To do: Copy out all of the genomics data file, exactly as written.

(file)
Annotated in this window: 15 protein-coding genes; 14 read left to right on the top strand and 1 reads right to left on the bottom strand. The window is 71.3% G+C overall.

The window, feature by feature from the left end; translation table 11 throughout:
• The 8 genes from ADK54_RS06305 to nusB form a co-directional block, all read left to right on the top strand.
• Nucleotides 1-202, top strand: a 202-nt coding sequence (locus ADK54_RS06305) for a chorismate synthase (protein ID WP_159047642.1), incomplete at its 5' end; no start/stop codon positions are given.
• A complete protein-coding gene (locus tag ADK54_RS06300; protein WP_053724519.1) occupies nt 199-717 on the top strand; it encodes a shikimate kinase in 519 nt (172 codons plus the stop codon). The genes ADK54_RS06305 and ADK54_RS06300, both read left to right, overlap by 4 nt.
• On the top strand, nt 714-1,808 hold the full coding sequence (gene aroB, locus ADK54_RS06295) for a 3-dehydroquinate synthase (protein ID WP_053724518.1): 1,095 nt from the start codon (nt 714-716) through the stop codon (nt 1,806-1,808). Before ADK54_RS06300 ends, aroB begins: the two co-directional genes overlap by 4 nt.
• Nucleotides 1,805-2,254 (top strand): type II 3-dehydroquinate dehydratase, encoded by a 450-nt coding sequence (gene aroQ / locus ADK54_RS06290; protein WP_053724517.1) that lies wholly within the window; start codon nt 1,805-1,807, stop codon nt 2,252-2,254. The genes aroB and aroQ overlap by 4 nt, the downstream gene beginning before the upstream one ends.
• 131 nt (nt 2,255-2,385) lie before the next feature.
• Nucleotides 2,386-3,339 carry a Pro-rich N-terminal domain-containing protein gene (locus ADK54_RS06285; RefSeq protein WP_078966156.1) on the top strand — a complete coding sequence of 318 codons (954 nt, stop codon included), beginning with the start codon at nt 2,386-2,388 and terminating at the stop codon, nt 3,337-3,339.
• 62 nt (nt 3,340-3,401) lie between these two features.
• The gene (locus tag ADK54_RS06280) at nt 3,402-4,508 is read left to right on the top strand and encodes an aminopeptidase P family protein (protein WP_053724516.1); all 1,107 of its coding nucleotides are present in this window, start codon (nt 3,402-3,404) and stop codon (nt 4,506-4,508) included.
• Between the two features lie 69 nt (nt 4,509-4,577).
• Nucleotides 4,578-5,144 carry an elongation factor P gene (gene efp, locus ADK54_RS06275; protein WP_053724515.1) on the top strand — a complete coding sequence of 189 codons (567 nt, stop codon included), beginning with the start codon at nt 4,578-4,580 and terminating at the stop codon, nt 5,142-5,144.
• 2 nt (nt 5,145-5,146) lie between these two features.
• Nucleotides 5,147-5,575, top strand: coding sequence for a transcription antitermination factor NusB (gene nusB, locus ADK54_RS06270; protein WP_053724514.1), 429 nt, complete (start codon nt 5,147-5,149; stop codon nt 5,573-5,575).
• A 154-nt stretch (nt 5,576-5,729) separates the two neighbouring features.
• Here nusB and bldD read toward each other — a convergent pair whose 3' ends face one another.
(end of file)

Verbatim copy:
Annotated in this window: 15 protein-coding genes; 14 read left to right on the top strand and 1 reads right to left on the bottom strand. The window is 71.3% G+C overall.

The window, feature by feature from the left end; translation table 11 throughout:
• The 8 genes from ADK54_RS06305 to nusB form a co-directional block, all read left to right on the top strand.
• Nucleotides 1-202, top strand: a 202-nt coding sequence (locus ADK54_RS06305) for a chorismate synthase (protein ID WP_159047642.1), incomplete at its 5' end; no start/stop codon positions are given.
• A complete protein-coding gene (locus tag ADK54_RS06300; protein WP_053724519.1) occupies nt 199-717 on the top strand; it encodes a shikimate kinase in 519 nt (172 codons plus the stop codon). The genes ADK54_RS06305 and ADK54_RS06300, both read left to right, overlap by 4 nt.
• On the top strand, nt 714-1,808 hold the full coding sequence (gene aroB, locus ADK54_RS06295) for a 3-dehydroquinate synthase (protein ID WP_053724518.1): 1,095 nt from the start codon (nt 714-716) through the stop codon (nt 1,806-1,808). Before ADK54_RS06300 ends, aroB begins: the two co-directional genes overlap by 4 nt.
• Nucleotides 1,805-2,254 (top strand): type II 3-dehydroquinate dehydratase, encoded by a 450-nt coding sequence (gene aroQ / locus ADK54_RS06290; protein WP_053724517.1) that lies wholly within the window; start codon nt 1,805-1,807, stop codon nt 2,252-2,254. The genes aroB and aroQ overlap by 4 nt, the downstream gene beginning before the upstream one ends.
• 131 nt (nt 2,255-2,385) lie before the next feature.
• Nucleotides 2,386-3,339 carry a Pro-rich N-terminal domain-containing protein gene (locus ADK54_RS06285; RefSeq protein WP_078966156.1) on the top strand — a complete coding sequence of 318 codons (954 nt, stop codon included), beginning with the start codon at nt 2,386-2,388 and terminating at the stop codon, nt 3,337-3,339.
• 62 nt (nt 3,340-3,401) lie between these two features.
• The gene (locus tag ADK54_RS06280) at nt 3,402-4,508 is read left to right on the top strand and encodes an aminopeptidase P family protein (protein WP_053724516.1); all 1,107 of its coding nucleotides are present in this window, start codon (nt 3,402-3,404) and stop codon (nt 4,506-4,508) included.
• Between the two features lie 69 nt (nt 4,509-4,577).
• Nucleotides 4,578-5,144 carry an elongation factor P gene (gene efp, locus ADK54_RS06275; protein WP_053724515.1) on the top strand — a complete coding sequence of 189 codons (567 nt, stop codon included), beginning with the start codon at nt 4,578-4,580 and terminating at the stop codon, nt 5,142-5,144.
• 2 nt (nt 5,145-5,146) lie between these two features.
• Nucleotides 5,147-5,575, top strand: coding sequence for a transcription antitermination factor NusB (gene nusB, locus ADK54_RS06270; protein WP_053724514.1), 429 nt, complete (start codon nt 5,147-5,149; stop codon nt 5,573-5,575).
• A 154-nt stretch (nt 5,576-5,729) separates the two neighbouring features.
• Here nusB and bldD read toward each other — a convergent pair whose 3' ends face one another.